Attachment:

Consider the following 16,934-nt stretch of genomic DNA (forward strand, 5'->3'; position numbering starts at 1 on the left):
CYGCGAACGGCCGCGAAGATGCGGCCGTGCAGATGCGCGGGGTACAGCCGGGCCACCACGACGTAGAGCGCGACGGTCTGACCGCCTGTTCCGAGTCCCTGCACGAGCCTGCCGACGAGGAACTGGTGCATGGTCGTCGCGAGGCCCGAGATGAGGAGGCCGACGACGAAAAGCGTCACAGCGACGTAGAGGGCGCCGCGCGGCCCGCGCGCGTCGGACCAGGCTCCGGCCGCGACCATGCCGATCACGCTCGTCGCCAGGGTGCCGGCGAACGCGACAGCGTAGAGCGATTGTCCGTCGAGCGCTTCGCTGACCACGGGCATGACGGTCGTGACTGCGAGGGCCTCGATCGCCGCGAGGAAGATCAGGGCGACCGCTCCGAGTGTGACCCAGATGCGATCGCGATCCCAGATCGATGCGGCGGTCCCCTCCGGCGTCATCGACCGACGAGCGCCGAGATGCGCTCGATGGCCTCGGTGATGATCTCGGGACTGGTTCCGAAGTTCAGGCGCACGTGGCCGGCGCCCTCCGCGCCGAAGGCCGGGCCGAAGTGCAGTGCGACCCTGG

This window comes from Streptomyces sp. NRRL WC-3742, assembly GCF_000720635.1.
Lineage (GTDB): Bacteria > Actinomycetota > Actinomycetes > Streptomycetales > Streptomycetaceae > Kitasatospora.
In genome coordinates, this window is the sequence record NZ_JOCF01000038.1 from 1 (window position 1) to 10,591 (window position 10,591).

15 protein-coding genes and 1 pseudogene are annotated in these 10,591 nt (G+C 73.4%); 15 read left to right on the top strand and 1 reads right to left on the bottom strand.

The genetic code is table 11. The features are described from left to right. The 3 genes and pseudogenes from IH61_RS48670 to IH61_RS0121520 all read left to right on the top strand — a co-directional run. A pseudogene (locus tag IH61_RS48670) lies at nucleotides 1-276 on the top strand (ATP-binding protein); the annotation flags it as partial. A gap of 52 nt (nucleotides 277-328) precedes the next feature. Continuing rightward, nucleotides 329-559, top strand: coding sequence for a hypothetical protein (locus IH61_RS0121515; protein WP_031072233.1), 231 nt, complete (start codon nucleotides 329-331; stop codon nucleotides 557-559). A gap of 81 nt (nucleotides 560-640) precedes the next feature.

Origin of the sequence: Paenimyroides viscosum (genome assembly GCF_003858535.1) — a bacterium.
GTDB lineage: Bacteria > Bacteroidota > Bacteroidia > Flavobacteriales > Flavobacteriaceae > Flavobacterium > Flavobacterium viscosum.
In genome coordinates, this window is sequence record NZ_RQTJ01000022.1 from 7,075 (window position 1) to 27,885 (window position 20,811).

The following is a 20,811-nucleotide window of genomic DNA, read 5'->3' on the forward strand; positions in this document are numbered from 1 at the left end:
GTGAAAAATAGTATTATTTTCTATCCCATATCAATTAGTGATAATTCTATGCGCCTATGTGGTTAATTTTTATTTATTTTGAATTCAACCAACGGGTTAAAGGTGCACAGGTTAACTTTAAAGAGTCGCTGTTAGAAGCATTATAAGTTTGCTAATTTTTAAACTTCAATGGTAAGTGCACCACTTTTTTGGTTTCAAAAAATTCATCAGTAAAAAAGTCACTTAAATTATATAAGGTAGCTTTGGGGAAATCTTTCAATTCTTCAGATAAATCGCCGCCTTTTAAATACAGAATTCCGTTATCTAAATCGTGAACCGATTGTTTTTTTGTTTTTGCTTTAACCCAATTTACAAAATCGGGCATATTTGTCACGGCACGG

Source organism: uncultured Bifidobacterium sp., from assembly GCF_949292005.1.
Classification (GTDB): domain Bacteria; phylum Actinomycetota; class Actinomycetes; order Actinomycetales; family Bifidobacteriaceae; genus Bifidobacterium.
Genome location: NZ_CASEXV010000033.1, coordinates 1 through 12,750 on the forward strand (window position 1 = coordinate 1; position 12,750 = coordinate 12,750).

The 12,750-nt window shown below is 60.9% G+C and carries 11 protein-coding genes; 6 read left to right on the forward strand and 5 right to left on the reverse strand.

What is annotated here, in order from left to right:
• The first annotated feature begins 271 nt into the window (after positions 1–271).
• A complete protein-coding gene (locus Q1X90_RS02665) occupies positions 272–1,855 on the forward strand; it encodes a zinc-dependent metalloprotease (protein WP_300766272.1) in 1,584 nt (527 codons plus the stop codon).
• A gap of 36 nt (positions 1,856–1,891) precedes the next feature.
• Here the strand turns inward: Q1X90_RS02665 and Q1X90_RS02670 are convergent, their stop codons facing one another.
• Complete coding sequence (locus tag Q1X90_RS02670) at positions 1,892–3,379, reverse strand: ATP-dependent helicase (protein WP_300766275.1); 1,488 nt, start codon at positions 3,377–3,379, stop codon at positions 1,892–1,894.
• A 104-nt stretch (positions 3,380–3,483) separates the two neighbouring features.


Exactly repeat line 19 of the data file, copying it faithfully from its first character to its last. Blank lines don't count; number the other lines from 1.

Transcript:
• A complete protein-coding gene (locus Q1X90_RS02665) occupies positions 272–1,855 on the forward strand; it encodes a zinc-dependent metalloprotease (protein WP_300766272.1) in 1,584 nt (527 codons plus the stop codon).